Expatriates: A Closer Look

The term expatriate comes from the Latin terms ex which means “out of” and patria which means “native country”. As provided by the Oxford dictionary, the term expatriate simply means “a person who lives outside their native country”. In its common usage, however, expatriates often refer to professionals, skilled workers, or artists who are taking positions outside of their home country, either independently or sent abroad by their employers− which can be companies, universities, governments, or non-governmental organizations. Accordingly, successful expatriation is driven by a combination of individual, organizational, and context-related factors. As such, the cross-cultural abilities of expatriates enable them to adjust in different cultural contexts, vis-a-vis their adaptive thinking behaviors.

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Photo Credits: “People Walking Beside Baggage Hall and Arrivals Hall Signage” by Skitterphoto

OFWs: Expats or Not?

Now that we have defined each term according to their epistemology and common usage, we already have an idea of what makes the two terms similar and different. One may encounter side-comments that the differences between the two are the racial, classist, and elitist components of the use of these terms in certain contexts. For instance, a comment from Reddit on the difference of OFWs and expats says that,

“…I think there are racial and elitist components of the use of the words in certain contexts, definitely. I think it’s classist more than anything else.”

However, the difference is really simple. Expats is a general term, which pertains to a person who lives outside their native country. On the other hand, OFW is a more specific term, which refers to Filipinos who are working outside their native country. Of course, this already poses the connotation that when one works outside of his/her native country, he/she consequently lives in his/her host country for a period of time. Hence, if we are to deduce these definitions, we can syllogize that all Overseas Filipino Workers (OFWs) are expats, but not all expats are Filipino workers. Case in point, a Filipino national who is working in Saudi Arabia is an expat, but a Burmese national who also works there is definitely not an OFW.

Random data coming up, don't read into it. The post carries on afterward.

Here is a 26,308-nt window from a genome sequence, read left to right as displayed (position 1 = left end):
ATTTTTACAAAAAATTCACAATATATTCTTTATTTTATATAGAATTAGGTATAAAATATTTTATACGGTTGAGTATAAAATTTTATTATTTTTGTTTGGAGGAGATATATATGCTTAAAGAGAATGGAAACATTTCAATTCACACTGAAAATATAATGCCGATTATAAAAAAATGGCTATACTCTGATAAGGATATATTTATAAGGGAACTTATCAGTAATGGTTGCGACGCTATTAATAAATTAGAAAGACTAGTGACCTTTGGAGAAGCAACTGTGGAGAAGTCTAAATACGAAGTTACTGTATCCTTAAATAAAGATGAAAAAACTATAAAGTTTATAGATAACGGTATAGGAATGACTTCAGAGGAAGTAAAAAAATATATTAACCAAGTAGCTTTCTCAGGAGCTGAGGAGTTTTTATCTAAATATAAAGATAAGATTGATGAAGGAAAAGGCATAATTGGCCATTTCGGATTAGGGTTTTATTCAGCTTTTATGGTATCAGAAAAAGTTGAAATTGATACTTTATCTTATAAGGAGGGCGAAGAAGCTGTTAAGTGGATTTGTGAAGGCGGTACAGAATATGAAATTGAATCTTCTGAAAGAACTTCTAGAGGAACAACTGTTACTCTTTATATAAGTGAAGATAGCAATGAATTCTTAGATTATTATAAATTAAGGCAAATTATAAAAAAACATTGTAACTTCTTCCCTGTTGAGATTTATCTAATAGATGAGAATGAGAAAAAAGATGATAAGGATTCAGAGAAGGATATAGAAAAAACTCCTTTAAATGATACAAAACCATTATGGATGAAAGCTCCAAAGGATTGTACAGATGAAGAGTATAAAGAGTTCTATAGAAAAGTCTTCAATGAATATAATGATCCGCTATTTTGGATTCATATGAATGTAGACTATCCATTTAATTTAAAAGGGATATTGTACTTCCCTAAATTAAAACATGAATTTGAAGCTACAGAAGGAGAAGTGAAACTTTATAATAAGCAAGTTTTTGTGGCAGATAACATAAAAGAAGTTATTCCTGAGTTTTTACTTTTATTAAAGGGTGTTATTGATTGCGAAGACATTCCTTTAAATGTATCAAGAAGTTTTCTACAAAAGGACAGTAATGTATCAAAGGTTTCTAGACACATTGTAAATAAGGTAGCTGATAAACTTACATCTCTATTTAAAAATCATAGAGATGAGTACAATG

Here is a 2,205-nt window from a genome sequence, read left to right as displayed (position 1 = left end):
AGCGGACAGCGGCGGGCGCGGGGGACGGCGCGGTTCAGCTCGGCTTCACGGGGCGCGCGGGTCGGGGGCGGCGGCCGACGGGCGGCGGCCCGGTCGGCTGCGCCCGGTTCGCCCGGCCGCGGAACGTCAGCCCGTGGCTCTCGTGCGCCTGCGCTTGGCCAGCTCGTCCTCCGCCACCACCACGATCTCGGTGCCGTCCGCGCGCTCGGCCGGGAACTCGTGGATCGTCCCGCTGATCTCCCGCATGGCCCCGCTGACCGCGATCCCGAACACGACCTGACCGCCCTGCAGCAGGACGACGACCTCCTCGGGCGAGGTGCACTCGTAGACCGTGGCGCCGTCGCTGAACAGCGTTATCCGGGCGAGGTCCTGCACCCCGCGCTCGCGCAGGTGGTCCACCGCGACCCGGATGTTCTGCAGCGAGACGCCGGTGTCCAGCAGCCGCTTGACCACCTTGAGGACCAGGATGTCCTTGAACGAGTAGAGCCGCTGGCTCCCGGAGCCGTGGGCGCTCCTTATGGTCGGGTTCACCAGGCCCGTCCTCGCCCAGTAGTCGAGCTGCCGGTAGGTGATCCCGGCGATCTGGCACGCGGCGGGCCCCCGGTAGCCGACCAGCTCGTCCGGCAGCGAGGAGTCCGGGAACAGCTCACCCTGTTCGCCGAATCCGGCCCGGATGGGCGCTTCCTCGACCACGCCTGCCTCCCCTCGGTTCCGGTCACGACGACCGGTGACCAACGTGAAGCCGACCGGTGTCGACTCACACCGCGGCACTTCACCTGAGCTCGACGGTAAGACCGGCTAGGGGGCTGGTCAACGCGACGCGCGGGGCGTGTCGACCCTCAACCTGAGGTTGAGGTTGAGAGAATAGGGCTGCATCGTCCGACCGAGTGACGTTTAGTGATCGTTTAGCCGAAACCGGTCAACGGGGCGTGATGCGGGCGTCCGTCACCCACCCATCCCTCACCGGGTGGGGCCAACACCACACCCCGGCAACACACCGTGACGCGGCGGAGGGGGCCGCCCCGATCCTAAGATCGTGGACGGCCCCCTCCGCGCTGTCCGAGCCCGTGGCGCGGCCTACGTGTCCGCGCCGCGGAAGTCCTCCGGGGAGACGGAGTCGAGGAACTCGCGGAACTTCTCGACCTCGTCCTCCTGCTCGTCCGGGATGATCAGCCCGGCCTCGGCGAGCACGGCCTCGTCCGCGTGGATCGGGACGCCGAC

The connotations, preconceptions, and assumptions that come with these terms do not really have any bearing on their differentiation. After all, Filipinos who chose to work in another country have varying reasons and purposes. For some, working outside the Philippines is a conscious decision and a well-planned dream, disregarding the possible life-altering and monster-truck adjustments that they have to face while staying abroad. Conversely, some were deployed by their employers in order to adapt cross-cultural competence, for higher work participation and job performance in the future. For others however, the difficulty of their family’s socio-economic status spread over Philippine political problems, motivated their decision of leaving our homeland. So to speak, the difference between the two neither concern the perks that these workers enjoy, nor their salary, nor their race, nor their economic status. At the end of the day, it is not one’s race, ethnicity, nor social class which defines a good and competent employee. Instead, it is in one’s hard work, dedication, accountability, efficiency, and effectiveness that makes up higher employment contributions and quality job performances.